Statistically speaking: Ark. guard scores incredible 57 points in triple-double

Cameron Smith
Prep Rally

Sometimes high school basketball games can seem unfair, with one player dominating a game so thoroughly that he or she seemingly could have won the game single-handedly. Amazingly, one player in Arkansas almost accomplished that statistical feat in one of the more dominant performances seen anywhere during the 2011-12 season.

Stetson Billings —
Stetson Billings —

As reported by the Arkansas Democrat-Gazette, Little Rock (Ark.) Strong guard Stetson Billings pumped in an astounding 57 points during his Bulldogs' 89-65 victory against Bearden (Ark.) High. Billings finished within eight points of his opponents' total, an accomplishment made all the impressive by his 16 rebounds and 10 assists, a triple-double of true scoring note.

"I kind of felt like I was up there (in scoring)," Billings told the Democrat-Gazette. "I didn't exactly know until my teammates told me what I had. I was just playing the game."

Clearly, he was playing the game at an entirely different level. After crunching a few numbers, one learns that Billings scored an average of nearly two points per minute in the game (1.78 to be exact) in what was both the first triple-double and 50-point game in his high school career.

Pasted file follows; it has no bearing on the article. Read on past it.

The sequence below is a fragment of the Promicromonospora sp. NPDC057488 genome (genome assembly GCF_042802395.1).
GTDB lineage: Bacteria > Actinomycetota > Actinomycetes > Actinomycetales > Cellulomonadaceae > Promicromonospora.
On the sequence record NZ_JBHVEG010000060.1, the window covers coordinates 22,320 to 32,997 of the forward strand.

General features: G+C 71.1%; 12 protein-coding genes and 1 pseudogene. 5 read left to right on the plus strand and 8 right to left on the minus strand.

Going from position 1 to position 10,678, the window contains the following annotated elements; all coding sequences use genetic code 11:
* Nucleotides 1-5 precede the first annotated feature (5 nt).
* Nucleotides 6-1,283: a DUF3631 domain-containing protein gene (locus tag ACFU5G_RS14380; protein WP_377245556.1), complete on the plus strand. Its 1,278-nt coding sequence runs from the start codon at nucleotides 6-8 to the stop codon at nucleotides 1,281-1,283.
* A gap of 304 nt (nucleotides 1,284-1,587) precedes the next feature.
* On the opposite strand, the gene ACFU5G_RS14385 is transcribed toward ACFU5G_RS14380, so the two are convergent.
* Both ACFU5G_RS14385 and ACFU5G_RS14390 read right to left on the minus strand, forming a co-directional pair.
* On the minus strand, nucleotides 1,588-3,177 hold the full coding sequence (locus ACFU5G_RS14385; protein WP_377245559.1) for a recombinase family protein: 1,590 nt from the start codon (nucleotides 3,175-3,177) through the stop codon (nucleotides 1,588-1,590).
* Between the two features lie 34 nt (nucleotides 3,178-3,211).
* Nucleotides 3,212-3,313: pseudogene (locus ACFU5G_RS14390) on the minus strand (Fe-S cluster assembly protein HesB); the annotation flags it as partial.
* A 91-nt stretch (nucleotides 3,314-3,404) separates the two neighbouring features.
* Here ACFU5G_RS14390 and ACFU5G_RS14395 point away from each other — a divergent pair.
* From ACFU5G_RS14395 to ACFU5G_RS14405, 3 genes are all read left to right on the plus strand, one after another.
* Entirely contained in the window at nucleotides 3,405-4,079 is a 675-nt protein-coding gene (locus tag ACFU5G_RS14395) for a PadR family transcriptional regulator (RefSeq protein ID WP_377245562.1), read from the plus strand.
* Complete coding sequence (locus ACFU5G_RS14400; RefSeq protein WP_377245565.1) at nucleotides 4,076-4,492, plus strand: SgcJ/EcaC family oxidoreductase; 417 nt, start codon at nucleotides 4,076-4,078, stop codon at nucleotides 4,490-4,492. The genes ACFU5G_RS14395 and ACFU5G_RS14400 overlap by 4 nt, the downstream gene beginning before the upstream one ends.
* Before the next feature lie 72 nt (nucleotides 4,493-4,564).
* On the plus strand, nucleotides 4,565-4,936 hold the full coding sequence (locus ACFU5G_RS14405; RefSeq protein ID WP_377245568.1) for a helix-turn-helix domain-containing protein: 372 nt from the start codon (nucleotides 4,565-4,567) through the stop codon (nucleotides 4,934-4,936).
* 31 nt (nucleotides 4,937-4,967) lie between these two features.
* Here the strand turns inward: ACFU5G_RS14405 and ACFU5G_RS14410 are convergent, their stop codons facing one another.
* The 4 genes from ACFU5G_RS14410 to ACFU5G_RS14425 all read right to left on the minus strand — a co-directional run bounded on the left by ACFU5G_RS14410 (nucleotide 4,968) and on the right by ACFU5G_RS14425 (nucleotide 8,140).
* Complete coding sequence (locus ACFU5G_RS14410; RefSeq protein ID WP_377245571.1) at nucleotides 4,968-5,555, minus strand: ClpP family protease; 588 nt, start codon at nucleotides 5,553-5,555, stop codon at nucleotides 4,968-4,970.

As a guard, the Arkansas-Little Rock signee had to flex every aspect of his professional arsenal to reach that 50-point threshold. The lanky 6-foot-5 senior said he connected on threes, driving jumpers and plenty of free throws, both to atone for missed shots when he was fouled and and-ones after made buckets in the lane.

A critic might complain that Bearden should have employed a more focused defense to limit Billings' touches, but it turns out they tried that, too. According to the Democrat-Gazette, Bearden used a box-and-one defense throughout the loss with one man focusing on Billings throughout the loss … it just couldn't contain the guard.

"For a game like that ... you feel like you can make whatever," Billings told the Democrat-Gazette.

Based on his stat line alone, that sounds like a pretty accurate assessment of the senior's performance.

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